Forza Horizon 4 continued the winning streak for developer, Playground Games, hitting a homerun with the series’ fourth entry and really solidifying the spin-off as one of the key Xbox franchises on the market.
It offered more freedom, flexibility, content, value and challenge than any other Horizon before it, although I have to say, that inability to skip cutscenes still really grinds my gears …
Let’s not forget … Forza Horizon 3
Horizon 3 has a special place in my heart because it really is the game that got me into the racing genre. Additionally, its Aussie setting is obviously close to home for me, and the entire experience is close to what’s on offer in Horizon 4.
If Horizon 3 was the prototype, then Horizon 4 is the Sistine Chapel of the franchise.
Ori and the Will of the Wisps
I was only introduced to Ori a few weeks back, jumping in on Xbox Game Pass. Where Ori and the Blind Forrest blew me away, Will of the Wisps completely mesmerised me.
Everything from the game’s visuals, story, RPG-elements, and uncanny ability to intrigue, frustrate and celebrate genre conventions all at the same time, make Will of the Wisps not just a must-play, but one of the best games of the generation.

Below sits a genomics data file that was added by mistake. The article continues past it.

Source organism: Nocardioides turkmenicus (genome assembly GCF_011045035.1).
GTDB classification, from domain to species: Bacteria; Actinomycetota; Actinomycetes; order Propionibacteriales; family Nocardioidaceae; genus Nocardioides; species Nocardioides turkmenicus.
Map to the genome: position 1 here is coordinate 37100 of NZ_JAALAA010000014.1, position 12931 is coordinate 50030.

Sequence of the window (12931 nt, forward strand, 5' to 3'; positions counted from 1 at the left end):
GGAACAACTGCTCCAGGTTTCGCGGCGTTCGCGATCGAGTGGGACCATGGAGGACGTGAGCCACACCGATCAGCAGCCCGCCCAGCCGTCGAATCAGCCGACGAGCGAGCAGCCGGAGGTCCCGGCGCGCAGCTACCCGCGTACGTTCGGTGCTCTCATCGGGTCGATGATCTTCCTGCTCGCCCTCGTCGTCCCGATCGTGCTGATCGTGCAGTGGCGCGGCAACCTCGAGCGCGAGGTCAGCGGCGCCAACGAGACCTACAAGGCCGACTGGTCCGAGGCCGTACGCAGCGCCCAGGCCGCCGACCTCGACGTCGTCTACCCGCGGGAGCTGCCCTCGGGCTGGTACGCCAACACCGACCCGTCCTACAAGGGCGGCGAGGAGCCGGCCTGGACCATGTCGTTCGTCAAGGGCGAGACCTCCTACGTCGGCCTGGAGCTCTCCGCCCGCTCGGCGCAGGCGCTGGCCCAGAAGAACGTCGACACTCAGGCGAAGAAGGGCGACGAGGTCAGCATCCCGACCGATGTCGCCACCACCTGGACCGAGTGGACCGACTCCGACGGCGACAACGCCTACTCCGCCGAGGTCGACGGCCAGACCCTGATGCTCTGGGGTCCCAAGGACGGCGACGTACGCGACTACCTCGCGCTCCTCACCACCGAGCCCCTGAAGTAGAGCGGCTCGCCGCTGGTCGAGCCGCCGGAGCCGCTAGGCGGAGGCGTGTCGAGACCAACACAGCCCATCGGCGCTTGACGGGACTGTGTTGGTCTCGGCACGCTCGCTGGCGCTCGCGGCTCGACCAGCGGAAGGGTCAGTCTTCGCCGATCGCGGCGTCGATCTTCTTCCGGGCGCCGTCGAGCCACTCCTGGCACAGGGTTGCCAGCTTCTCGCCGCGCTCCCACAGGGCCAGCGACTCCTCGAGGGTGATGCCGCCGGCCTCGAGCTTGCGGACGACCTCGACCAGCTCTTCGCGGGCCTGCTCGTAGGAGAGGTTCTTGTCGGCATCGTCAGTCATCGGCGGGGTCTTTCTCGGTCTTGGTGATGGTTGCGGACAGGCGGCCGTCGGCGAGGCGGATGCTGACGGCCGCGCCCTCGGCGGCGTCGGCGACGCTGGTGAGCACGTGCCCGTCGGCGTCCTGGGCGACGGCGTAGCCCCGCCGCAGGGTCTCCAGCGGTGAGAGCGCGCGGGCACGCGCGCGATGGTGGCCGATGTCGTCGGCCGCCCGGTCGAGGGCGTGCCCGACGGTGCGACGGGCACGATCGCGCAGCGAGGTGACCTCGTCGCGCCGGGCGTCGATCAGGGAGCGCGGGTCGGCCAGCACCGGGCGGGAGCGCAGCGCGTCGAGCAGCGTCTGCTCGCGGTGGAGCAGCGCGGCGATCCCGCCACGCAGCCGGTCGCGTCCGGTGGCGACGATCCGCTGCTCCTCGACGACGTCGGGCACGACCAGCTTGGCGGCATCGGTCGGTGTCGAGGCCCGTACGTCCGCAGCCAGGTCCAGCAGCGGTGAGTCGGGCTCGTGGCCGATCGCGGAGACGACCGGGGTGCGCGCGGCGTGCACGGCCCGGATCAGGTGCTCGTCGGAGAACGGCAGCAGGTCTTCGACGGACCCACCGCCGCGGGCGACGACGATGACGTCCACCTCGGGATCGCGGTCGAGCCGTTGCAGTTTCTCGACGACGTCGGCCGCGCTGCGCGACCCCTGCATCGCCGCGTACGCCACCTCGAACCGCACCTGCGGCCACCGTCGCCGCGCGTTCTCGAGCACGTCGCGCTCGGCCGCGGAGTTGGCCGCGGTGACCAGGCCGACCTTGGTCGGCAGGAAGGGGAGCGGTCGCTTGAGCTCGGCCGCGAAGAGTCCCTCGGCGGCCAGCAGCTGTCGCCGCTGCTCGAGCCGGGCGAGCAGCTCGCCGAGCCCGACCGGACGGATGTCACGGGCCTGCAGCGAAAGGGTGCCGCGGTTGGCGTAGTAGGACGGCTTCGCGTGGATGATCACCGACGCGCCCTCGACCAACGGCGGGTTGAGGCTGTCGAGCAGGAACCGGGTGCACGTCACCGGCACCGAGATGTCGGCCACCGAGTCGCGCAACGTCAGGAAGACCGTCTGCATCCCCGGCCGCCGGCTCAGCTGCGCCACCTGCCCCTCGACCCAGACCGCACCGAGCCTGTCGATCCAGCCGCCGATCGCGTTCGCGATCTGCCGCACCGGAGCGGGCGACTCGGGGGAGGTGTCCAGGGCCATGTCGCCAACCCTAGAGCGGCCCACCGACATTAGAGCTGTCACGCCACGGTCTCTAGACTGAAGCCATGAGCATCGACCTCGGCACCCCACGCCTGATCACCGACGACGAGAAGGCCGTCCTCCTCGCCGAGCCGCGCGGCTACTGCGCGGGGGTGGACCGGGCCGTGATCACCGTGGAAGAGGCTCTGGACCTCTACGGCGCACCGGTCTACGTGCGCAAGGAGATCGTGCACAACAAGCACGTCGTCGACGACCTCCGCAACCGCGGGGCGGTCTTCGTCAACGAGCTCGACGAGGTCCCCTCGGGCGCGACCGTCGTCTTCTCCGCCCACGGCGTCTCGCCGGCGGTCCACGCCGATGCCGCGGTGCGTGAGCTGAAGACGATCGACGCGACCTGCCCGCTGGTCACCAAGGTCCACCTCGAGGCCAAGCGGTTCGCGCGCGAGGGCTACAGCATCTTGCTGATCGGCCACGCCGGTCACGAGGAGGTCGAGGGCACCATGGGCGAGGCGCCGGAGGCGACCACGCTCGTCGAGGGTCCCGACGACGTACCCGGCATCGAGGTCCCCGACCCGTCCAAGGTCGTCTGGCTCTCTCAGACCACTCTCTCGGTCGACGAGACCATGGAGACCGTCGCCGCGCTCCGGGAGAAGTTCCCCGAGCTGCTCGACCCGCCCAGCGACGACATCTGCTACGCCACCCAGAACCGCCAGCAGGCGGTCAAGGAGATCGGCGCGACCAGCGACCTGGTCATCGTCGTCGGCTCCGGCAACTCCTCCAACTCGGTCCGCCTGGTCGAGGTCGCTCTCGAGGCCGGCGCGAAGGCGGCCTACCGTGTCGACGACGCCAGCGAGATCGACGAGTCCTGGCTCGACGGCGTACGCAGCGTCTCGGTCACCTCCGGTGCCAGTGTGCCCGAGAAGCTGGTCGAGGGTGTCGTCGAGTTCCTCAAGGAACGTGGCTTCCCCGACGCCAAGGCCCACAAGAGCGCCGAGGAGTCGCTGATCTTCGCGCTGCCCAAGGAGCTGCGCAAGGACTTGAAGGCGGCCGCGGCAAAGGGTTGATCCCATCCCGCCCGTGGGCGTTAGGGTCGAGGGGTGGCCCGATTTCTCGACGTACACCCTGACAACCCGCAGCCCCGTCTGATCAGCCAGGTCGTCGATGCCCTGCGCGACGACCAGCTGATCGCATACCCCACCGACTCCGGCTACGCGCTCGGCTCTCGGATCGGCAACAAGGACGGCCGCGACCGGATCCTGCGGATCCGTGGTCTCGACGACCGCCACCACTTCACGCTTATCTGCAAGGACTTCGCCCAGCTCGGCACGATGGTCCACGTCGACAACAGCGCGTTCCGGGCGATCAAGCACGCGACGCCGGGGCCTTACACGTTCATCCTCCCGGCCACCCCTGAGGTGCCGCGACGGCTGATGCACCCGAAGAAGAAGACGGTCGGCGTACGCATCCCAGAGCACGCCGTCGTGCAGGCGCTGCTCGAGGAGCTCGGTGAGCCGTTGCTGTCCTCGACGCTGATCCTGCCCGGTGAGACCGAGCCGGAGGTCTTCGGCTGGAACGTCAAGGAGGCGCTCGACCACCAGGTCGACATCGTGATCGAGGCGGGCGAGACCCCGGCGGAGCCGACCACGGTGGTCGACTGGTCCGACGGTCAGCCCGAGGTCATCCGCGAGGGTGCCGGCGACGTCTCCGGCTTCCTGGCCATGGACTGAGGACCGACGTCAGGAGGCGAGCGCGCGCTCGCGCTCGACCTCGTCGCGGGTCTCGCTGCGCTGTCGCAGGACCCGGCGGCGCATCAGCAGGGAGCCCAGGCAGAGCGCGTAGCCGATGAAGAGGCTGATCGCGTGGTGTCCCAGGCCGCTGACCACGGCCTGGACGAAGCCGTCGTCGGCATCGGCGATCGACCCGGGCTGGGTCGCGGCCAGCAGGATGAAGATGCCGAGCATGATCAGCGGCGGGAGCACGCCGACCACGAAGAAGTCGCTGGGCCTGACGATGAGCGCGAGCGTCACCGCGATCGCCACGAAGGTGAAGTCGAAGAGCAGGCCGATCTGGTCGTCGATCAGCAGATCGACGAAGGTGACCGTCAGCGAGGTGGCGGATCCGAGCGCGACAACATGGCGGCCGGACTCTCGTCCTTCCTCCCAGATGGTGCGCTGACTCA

You’d be hard press to find a richer world and story on Xbox One.
Let’s not forget … Ori and the Blind Forrest
There’s not much to say about Blind Forrest that hasn’t already been mentioned above. It set the standard for what will likely be a long-lasting franchise with many more to come on Xbox.
Yes, I know: Titanfall was also on PC and Xbox 360. But the game was just made for Xbox One.
I fondly remember my very first time playing Titanfall: it was at Gamescom 2013, and the gaming world was alight with excitement at the prospect of new consoles in the Xbox One and PS4.